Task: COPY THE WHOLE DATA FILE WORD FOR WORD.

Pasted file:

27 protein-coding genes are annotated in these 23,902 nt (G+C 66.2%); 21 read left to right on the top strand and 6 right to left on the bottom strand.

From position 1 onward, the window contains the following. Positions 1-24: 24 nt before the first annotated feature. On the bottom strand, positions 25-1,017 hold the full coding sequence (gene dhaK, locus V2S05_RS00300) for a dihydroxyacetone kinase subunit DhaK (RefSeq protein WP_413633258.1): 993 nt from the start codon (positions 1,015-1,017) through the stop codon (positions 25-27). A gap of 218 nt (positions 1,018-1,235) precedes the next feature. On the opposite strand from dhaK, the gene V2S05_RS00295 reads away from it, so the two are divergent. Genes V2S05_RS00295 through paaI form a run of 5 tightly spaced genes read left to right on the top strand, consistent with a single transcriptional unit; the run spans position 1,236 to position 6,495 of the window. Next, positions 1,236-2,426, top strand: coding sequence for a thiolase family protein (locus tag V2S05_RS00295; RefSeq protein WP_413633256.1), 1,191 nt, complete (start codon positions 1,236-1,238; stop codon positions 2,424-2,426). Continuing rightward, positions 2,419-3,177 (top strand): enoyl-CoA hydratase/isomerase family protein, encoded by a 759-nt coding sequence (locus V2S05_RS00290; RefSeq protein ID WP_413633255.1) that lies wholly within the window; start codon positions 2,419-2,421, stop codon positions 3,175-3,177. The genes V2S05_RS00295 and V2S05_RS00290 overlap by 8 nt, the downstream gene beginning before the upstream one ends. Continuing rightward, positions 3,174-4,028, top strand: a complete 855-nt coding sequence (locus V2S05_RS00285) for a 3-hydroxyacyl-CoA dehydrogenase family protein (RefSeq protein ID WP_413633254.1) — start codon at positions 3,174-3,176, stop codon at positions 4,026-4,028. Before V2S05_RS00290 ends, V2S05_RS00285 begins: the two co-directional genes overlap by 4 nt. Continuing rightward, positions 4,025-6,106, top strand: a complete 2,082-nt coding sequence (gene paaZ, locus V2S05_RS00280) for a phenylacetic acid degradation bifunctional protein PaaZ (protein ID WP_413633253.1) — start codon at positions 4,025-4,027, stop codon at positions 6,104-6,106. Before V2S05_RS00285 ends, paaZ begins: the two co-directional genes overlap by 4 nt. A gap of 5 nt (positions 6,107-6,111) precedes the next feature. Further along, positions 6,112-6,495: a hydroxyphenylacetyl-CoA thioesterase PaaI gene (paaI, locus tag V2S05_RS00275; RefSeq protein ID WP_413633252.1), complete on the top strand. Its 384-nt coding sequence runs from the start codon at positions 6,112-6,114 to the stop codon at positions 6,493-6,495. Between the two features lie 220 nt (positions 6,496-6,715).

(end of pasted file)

27 protein-coding genes are annotated in these 23,902 nt (G+C 66.2%); 21 read left to right on the top strand and 6 right to left on the bottom strand.

From position 1 onward, the window contains the following. Positions 1-24: 24 nt before the first annotated feature. On the bottom strand, positions 25-1,017 hold the full coding sequence (gene dhaK, locus V2S05_RS00300) for a dihydroxyacetone kinase subunit DhaK (RefSeq protein WP_413633258.1): 993 nt from the start codon (positions 1,015-1,017) through the stop codon (positions 25-27). A gap of 218 nt (positions 1,018-1,235) precedes the next feature. On the opposite strand from dhaK, the gene V2S05_RS00295 reads away from it, so the two are divergent. Genes V2S05_RS00295 through paaI form a run of 5 tightly spaced genes read left to right on the top strand, consistent with a single transcriptional unit; the run spans position 1,236 to position 6,495 of the window. Next, positions 1,236-2,426, top strand: coding sequence for a thiolase family protein (locus tag V2S05_RS00295; RefSeq protein WP_413633256.1), 1,191 nt, complete (start codon positions 1,236-1,238; stop codon positions 2,424-2,426). Continuing rightward, positions 2,419-3,177 (top strand): enoyl-CoA hydratase/isomerase family protein, encoded by a 759-nt coding sequence (locus V2S05_RS00290; RefSeq protein ID WP_413633255.1) that lies wholly within the window; start codon positions 2,419-2,421, stop codon positions 3,175-3,177. The genes V2S05_RS00295 and V2S05_RS00290 overlap by 8 nt, the downstream gene beginning before the upstream one ends. Continuing rightward, positions 3,174-4,028, top strand: a complete 855-nt coding sequence (locus V2S05_RS00285) for a 3-hydroxyacyl-CoA dehydrogenase family protein (RefSeq protein ID WP_413633254.1) — start codon at positions 3,174-3,176, stop codon at positions 4,026-4,028. Before V2S05_RS00290 ends, V2S05_RS00285 begins: the two co-directional genes overlap by 4 nt. Continuing rightward, positions 4,025-6,106, top strand: a complete 2,082-nt coding sequence (gene paaZ, locus V2S05_RS00280) for a phenylacetic acid degradation bifunctional protein PaaZ (protein ID WP_413633253.1) — start codon at positions 4,025-4,027, stop codon at positions 6,104-6,106. Before V2S05_RS00285 ends, paaZ begins: the two co-directional genes overlap by 4 nt. A gap of 5 nt (positions 6,107-6,111) precedes the next feature. Further along, positions 6,112-6,495: a hydroxyphenylacetyl-CoA thioesterase PaaI gene (paaI, locus tag V2S05_RS00275; RefSeq protein ID WP_413633252.1), complete on the top strand. Its 384-nt coding sequence runs from the start codon at positions 6,112-6,114 to the stop codon at positions 6,493-6,495. Between the two features lie 220 nt (positions 6,496-6,715).